Microsoft does offer its , which scans computers for Vista readiness, indicates which of four versions will adequately run and makes upgrade recommendations, should hardware need help. CNET and other tech sites also offer free tools to analyze a PC's Vista readiness and version compatibility. Still, such tools won't absolutely certify that consumers will be able to run the version of Vista they pay for, analysts say.
"Just because a machine came back Vista-positive, I am not ready to make the assumption that all the features of Vista will run on this machine," said Michael Cherry, lead analyst for Windows and Mobile at Directions on Microsoft. His advice: "If it says (a PC) will run Vista, you still want to think about which features are important, and in talking to a vendor, you want to get an assurance that the unit (you are buying) will, in fact, accomplish those things you want."
While Microsoft's tool, and others like it, provide a general indication of whether a computer is Vista-compatible, they do not let users probe to see if specific features--such as or--will work, Cherry said.
Customers who pay about $233 for an upgrade copy of Vista Ultimate (or about $399 for the full version), for instance, could essentially end up running the equivalent of Vista Home Basic ($100 to $199) if Vista's installation software finds that the computer doesn't have the hardware to run specific Ultimate features optimally, Cherry said.
Microsoft's list of requirements for optimally running Vista Ultimate, the fullest version, or other versions, is long and detailed.
Vista buyers who find that their computer is not completely Vista-compatible will have few options. They can choose to spend additional money on upgrades to their computer, install fewer Vista features than they paid for or purchase a new PC that is fully compatible.
Cherry recommends against modifications and says consumers should instead purchase a new machine.
Michael Silver, an analyst at Gartner, agrees: "Joe Consumer is not generally equipped to upgrade an operating system. This is not a trivial matter." The market researcher estimates that roughly 40 percent of the 320 million consumer PCs worldwide running a previous version of Windows can run some version of Vista.
However, "some portion of that (percentage) will need at least memory upgrades," Silver said. Moreover, he estimates that only about 15 percent of those PCs are ready to run Vista Premium and take full advantage of the software. But it's hard to predict how each individual PC will fare during Vista installation.
"Intel-based Macs sold in the last year will probably be able to run some flavor of Vista, but Apple does not have Vista drivers yet, and they are not supporting it. We just don't know yet," he said.
And if frustrated consumers change their minds, simply returning Vista for a refund is not an option at many retailers. Most typically do not allow consumers to return opened packages when it comes to software. Butis unique: because many consumers may not know if their computer is completely Vista-compatible until they try to install it, some retailers are making exceptions.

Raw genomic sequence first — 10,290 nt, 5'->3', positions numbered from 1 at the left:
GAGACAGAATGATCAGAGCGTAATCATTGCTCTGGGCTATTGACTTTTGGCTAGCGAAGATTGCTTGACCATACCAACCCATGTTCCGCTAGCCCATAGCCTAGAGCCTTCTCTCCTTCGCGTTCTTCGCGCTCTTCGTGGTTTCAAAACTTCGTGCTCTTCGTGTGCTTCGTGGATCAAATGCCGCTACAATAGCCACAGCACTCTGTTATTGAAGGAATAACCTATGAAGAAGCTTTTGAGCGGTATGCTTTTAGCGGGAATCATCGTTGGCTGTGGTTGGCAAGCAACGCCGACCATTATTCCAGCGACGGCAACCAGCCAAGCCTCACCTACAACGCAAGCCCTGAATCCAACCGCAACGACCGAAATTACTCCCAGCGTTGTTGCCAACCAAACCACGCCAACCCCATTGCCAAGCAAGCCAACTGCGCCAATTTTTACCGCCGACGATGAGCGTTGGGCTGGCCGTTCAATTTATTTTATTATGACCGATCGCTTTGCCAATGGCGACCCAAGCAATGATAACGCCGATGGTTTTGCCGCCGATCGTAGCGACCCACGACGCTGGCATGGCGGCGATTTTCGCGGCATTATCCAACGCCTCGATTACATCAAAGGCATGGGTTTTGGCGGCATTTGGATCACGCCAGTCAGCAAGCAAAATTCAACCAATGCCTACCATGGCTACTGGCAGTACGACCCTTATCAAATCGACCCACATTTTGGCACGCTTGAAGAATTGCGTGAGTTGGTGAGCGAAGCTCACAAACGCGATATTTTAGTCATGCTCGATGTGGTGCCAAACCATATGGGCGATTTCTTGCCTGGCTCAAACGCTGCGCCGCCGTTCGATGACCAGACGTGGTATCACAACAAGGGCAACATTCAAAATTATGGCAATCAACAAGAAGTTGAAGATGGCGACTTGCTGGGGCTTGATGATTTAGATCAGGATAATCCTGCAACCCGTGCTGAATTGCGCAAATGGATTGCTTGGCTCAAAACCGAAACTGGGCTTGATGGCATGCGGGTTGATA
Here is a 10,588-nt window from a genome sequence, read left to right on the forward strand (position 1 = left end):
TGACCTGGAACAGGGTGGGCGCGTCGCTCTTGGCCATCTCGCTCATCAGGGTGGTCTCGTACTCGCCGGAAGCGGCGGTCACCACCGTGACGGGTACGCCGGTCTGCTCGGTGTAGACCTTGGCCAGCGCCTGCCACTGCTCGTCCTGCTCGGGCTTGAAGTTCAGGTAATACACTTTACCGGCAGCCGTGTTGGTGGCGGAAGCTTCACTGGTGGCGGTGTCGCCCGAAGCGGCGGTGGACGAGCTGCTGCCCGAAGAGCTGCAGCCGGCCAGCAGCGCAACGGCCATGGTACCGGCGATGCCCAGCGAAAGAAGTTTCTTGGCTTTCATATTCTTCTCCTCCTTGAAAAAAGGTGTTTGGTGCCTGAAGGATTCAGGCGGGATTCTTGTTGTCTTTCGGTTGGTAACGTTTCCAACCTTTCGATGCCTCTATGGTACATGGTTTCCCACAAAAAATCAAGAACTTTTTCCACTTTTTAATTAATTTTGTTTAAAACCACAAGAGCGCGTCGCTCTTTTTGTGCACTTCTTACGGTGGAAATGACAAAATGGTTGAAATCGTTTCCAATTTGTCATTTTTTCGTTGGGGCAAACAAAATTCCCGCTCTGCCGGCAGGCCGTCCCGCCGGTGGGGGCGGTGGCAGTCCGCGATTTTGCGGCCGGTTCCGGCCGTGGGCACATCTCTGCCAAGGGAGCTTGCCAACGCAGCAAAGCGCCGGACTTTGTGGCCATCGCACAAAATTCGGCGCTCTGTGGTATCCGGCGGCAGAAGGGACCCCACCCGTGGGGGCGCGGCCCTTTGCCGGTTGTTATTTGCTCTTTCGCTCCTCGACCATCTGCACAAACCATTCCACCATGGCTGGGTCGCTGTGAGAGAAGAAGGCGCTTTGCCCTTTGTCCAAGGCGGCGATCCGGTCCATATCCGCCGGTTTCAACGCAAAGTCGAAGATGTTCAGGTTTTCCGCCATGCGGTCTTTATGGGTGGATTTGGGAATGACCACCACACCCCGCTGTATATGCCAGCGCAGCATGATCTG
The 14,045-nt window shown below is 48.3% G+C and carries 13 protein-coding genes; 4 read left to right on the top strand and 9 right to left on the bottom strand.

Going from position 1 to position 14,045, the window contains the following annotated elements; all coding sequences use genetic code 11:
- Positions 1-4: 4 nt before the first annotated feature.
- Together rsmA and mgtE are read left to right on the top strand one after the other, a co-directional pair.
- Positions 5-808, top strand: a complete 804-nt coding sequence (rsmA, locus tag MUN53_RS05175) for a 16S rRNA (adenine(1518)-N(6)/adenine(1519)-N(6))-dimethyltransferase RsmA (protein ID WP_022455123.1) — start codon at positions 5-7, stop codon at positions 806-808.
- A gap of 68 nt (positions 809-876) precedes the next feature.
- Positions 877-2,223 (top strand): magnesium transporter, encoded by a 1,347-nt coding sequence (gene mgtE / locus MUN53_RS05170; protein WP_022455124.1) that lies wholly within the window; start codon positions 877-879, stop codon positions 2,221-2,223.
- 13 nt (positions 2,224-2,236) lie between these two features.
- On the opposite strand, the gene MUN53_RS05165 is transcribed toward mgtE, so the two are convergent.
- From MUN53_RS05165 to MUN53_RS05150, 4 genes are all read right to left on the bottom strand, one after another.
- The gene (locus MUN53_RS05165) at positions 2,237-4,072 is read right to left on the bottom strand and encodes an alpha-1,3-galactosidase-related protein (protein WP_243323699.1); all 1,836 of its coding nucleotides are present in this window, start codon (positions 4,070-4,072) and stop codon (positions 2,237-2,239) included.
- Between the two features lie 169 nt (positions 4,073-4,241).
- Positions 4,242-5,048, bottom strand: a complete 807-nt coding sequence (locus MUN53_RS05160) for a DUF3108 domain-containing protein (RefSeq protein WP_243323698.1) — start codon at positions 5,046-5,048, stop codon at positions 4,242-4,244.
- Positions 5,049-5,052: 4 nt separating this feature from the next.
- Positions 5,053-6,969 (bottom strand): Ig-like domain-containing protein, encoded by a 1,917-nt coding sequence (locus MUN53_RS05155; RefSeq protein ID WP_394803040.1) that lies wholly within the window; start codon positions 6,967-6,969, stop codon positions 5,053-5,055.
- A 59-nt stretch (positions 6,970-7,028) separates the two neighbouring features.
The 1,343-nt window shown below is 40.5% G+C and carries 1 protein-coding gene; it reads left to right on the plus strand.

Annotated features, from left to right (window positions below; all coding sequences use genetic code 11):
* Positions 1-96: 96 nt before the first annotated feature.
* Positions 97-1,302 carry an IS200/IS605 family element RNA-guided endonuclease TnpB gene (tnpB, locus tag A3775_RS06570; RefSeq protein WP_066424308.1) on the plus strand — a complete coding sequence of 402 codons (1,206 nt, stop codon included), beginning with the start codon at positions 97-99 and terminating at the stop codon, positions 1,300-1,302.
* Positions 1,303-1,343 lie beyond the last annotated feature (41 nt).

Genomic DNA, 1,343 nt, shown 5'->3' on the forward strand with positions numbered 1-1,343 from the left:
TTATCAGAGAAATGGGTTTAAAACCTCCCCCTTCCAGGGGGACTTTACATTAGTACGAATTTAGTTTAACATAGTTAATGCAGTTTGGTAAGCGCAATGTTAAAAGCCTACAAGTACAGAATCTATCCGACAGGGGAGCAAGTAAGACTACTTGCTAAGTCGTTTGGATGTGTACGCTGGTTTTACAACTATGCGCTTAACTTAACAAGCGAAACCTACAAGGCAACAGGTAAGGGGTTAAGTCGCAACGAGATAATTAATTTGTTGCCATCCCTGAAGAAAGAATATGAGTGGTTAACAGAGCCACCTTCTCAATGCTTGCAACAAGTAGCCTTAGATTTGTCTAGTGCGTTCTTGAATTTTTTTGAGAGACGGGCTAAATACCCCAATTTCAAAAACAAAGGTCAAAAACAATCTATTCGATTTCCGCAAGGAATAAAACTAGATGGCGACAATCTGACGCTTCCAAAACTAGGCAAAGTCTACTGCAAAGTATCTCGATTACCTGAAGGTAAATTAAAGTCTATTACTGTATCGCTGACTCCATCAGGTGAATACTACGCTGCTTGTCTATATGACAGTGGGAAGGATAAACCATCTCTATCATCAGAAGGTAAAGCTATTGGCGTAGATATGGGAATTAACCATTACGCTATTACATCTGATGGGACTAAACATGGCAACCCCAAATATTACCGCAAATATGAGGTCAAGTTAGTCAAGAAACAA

Rather than offering refunds, most retailers are offering proactive services in an attempt to avoid problems.
Best Buy, which has trained 60,000 employees on Vista, will have free human and kiosk help in stores to assist users in determining what they need, according Jeff Dudash, a spokesman for the retailer. Anyone can bring their computer into a store for a free Vista evaluation from Geek Squad's online Vista compatibility tools, though, as mentioned, those tools have their limitations.before they purchase Vista, he said. Those who don't want to schlep their computer to the store can use
CompUSA has trained 10,000 of its TechPro technicians on Vista and is offering home and in-store installation services starting at $50, according to a company representative. Anyone who uses the service is guaranteed a return or refund if Vista does not run to the customer's satisfaction after making the proper upgrades, and a CompUSA TechPro will reinstall the computer's old operating system, she said. The company also plans to have employees giving free in-store demonstrations and answering questions.
Amazon.com's policy on Vista is the same as its policy for all boxed products, according to spokesman Sean Sundwall. Within 30 days, the online retailer will refund 50 percent (minus shipping costs) on software that has been opened.
"After 30 days, though, not so returnable," Sundwall said.
PCs for Everyone, which has a Vista readiness section on its Web site, has already been advising and selling hardware to customers in preparation for the release, according to Brian Corn, the company's vice president of marketing.
The company, which is both a builder of computer systems and a consumer retail store, plans to take back opened copies of Vista, as long as they are returned with the original Certificate of Authenticity sticker.
PCs for Everyone has been doing "very well"in November, and it expects a rush during the consumer launch this week, though nothing to cause them to ramp up staff, Corn said.
"If we have a customer that buys (Vista), and it just doesn't work out for them, we are prepared to take the software. If it's opened, we're not concerned. Microsoft made it clear that they are behind us making customers happy with their experience," Corn said. "I think we are doing enough education beforehand that we are not really going to see that as a problem at all."